"I don't know if someone in the next 10 years will be able to win five or six Wimbledons," Sampras said on a conference call Monday ahead of next month's visit to Toronto for his induction into the Rogers Cup Hall of Fame.
Sampras, who will also play in the Rogers Legends Cup, and Federer each have seven singles wins at the All England Club.
Scotland's Andy Murray won his first Wimbledon title earlier this month.
"This was Andy's time, it was Andy's event to go and get and he did it," said Sampras. "He's definitely the man to beat at the U.S. Open."
Murray is currently ranked No. 2 in the world behind Novak Djokovic, with David Ferrer at No. 3, Rafael Nadal at No. 4 and Federer at No. 5.
"I think the biggest thing for me is Murray in the past 12 months has just stepped up," Sampras said.
But he doesn't see anyone being able to conquer Wimbledon's grass courts the way he and Federer did.
"Roger and myself, our game on grass was so ... dominant," Sampras said. "I think Murray can win some more and Djokovic, but I don't think that dominant game is out there that's going to win it seven times.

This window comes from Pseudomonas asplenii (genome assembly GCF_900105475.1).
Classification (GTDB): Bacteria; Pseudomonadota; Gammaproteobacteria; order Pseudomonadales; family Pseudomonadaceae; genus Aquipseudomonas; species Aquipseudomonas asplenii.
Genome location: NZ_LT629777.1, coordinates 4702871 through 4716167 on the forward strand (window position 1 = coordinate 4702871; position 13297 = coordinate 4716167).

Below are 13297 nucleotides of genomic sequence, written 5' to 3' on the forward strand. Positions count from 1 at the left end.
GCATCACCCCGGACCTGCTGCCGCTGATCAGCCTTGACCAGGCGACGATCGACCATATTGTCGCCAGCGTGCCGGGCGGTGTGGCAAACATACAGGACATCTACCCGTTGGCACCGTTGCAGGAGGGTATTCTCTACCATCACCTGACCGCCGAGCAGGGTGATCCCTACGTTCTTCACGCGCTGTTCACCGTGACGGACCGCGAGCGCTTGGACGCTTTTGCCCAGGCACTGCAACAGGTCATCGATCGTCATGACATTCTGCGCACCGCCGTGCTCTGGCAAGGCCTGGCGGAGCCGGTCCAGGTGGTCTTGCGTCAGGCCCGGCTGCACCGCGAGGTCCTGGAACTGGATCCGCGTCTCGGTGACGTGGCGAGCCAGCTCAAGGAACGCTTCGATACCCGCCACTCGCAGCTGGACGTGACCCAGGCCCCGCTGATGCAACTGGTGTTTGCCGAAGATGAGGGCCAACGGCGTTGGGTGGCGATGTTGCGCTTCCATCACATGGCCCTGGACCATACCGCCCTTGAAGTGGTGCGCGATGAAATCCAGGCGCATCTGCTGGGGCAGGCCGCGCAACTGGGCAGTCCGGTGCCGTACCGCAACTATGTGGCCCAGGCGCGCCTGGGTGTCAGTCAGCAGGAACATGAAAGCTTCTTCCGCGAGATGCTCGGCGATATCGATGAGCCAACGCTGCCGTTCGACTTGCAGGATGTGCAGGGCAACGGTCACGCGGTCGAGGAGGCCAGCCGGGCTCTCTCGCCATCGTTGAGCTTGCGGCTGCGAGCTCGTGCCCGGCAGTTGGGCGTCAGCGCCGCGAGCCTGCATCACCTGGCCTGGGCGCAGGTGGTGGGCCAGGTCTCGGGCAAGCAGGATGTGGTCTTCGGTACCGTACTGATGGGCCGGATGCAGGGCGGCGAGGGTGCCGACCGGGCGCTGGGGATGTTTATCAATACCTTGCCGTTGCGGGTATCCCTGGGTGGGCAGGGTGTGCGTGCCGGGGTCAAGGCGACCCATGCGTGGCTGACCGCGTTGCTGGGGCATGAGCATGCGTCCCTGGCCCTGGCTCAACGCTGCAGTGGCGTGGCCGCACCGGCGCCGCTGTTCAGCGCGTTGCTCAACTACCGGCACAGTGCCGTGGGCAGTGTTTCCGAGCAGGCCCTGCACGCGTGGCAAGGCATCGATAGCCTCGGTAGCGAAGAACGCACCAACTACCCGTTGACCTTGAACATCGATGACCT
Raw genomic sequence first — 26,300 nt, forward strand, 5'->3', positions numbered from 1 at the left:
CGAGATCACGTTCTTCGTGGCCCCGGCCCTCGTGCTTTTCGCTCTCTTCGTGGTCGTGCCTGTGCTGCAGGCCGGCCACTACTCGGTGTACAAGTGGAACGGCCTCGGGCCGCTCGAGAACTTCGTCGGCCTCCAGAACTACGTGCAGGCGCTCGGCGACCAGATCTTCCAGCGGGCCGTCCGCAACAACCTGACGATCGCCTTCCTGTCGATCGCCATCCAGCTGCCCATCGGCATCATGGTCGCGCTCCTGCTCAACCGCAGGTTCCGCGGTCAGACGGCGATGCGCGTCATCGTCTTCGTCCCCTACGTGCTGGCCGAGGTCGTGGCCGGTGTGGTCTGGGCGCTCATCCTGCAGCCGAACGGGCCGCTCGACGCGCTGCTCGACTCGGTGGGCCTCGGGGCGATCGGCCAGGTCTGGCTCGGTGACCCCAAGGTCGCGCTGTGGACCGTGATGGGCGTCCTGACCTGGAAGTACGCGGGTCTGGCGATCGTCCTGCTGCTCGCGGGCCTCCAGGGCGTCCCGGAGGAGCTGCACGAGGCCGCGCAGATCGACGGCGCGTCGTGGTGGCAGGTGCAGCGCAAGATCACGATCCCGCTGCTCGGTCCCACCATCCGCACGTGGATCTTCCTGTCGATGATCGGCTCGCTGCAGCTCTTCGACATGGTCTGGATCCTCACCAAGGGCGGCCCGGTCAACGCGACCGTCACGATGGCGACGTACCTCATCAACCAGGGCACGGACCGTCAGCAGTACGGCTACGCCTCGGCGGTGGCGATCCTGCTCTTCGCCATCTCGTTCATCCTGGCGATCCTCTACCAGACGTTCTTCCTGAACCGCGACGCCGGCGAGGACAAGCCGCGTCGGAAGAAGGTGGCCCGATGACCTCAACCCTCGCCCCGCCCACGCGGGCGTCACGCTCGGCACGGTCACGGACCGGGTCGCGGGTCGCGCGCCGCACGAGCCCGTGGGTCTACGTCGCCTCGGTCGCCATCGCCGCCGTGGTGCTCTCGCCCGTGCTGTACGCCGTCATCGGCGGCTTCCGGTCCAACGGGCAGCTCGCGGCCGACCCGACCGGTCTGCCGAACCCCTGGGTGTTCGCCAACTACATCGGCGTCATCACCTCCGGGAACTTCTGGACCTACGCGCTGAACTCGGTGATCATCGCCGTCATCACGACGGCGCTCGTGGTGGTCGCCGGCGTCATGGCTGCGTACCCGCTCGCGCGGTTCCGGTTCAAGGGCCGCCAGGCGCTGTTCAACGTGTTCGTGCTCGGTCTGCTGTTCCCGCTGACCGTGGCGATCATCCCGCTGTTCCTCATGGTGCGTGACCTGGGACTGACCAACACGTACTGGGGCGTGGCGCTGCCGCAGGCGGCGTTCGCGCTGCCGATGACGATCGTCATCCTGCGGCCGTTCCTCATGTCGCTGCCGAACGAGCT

"But I could be wrong."
Of course, there is always the possibility Federer could add another. After his second-round loss at Wimbledon this year, he switched to a larger-faced racket to try and improve his game.
"I don't know where his head's at, whether he's going to stick with it," said Sampras, who switched to a similar racket after he retired.
Sampras says it helped his backhand and provided more power on the serve.
"I wish I would have tried it, at least a little bit on the clay, when I was playing," he said. "It would have helped me a little bit."
As for Canada's top-ranked men's singles player right now, Milos Raonic, Sampras says he has what it takes to win a major but it takes time to get there.
"He's got a huge game and a monster serve and he competes well, he does everything really, really well. It's just a matter of getting experience, putting yourself out there against the best players in the world," said Sampras. "It's just a matter of getting over that next hurdle.
"Maybe he's got to work a little harder, maybe he's got to push a little more, it's such a physical game today."